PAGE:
The term “creative industries” was first applied to the cultural sector by UK New Labour in 1998, and rapidly gained global traction.
It was a kind of Faustian bargain for the cultural sector, which gave up its traditional suspicion of commercial imperatives in return for a seat at the grown-ups’ table where the governmental big bucks were allocated.
Perhaps it was not so Faustian after all. It seemed the “new” economy was all about ideas and experiences, creativity and left-of-field innovation. That’s less a sell-out and more a win-win. As cities shed their dirty industries, the creative sector would provide new, more fulfilling employment, rewriting the rules of the old economy as it did so.
The problems with this narrative are well aired. Software (which had been included precisely to bump up the numbers) and advertising and marketing accounted for most of the employment growth.
Outside these sectors (and often within) studies showed persistent low wages, high debt, self-exploitation, precarious employment (the “gig economy”), multiple job-holding (“don’t give up your night job”) and a nepotism that comes with excessive reliance on networking.
The divergence between the shiny narrative and the mundane reality is now blindingly obvious (at least outside the consultancy reports). Few in the cultural sector do more than lip-sync to its hymns.
But is this simply a story of deflation, of promises reneged? Might there be another narrative?
A new narrative emerges
In recent years the notion of “post-capitalism” has become more widespread. Guy Rundle has been talking about this in Australia, and Paul Mason in the UK.
In part it continues the optimism about the transformative potential of new technologies that formed around the internet in the 1990s, and which gave the early “creative industries” agenda such a powerful charge.
But since 2008 many have felt that capitalism is no longer capable of delivering on that potential. It has been locking it up in monopoly platforms and extracting “rent” from what is essentially free.
Indeed, capitalism is intent on maximising short-term profit from these technologies while allowing the ecological catastrophe of climate change to let rip.
Rundle and Mason evoke the enormous potential of technological innovation, not just in communications but in medicine, materials science, agriculture, transport and the rest, but this potential is stuck in the old relations of capitalism.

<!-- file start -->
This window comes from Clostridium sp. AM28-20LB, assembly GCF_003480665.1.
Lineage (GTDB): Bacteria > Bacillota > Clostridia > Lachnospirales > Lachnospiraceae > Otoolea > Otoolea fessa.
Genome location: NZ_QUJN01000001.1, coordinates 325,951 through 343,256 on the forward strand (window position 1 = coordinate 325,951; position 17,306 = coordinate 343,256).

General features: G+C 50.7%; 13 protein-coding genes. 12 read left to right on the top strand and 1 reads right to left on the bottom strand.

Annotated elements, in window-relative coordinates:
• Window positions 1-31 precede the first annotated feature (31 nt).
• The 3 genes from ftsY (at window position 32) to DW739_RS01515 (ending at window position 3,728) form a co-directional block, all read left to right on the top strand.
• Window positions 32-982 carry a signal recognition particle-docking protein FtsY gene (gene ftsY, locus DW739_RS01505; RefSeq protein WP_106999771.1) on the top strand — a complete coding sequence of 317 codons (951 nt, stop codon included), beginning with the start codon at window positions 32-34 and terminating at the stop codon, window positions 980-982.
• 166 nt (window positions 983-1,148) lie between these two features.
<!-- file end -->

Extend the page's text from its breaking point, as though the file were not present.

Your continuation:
Post-capitalism evokes not just the technology but the new kinds of social relations required for it to live up to its full human potential. They argue that these new technologies – distributed, networked, ideas-rich, decreasingly expensive – are giving rise to enclaves within contemporary society that provide a glimpse into a more human future.
Peer-to-peer networks, sharing and gift economies (for real, not Uber), open-source movements, non-monetary labour exchanges – all of these grow out of the essentially public and democratic nature of knowledge-based production and distribution. Capitalism squats on these new democratic forces, wringing profit from a knowledge it does not produce but seeks to own.
Rundle is the more naive politically, while Mason, re-inventing a Marxist political economy long thought dead and buried, recognises that systems are not given up without a fight.
What stands out, however, is a sense that things are already changing. We need not wait for the big collapse, but can work in the here and now to effect real social transformation.
This connects with the work of J.K. Gibson-Graham and others, who see older forms of social activism as working towards a different kind of post-capitalist future right here, right now.
Creating a more human future
There are, and will be, many objections to the coherence of the term post-capitalism and the agenda it announces. But perhaps it can help us rethink the creative industries.
Rather than the narrative of the fast-growing, entrepreneurial, start-up economy moving us into the next stage of knowledge capitalism, post-capitalism gives us a different story.
The low-waged, under-employed, precarious creative sector embarrasses the policymakers by not being really serious about growth (“lifestyle”) and failing to live up to the entrepreneurial image promoted at all those glitzy creative industry events. But these low-growth, socially embedded and ethically driven creatives may represent a future far more convincingly than those MBAs in hip clothing setting out to be the next “unicorn”.
The job of the creative sector is not to produce “jobs and growth” but cultural value. Those long hours on low wages and short-term contracts are accepted (mostly) as the price to create something of cultural value, to alter the world a little bit, to make us see it in a different way, to critique and to celebrate ourselves, and to bind us together.
This ecosystem of micro-businesses, freelancers and serial project workers represents the vast majority of cultural sector employment. They have been systemically sidelined from the grand creative industries narrative, but are, in fact, its main business.
Arguments for culture dressed up as economics no longer convince anyone. George Brandis, Donald Trump and 100 right-wing authoritarian cultural budget cuts across the globe testify to this.
It is time to give up on the fiction of the creative industries delivering post-industrial capitalism. Instead, we should acknowledge the new ways of making and sharing, the commitments to community and place, the social labour involved in creative work as a powerful resource for wider transformation of our common culture.
And, at the moment, the future of that common culture points us toward some kind of post-capitalism – rather than simply more of the same.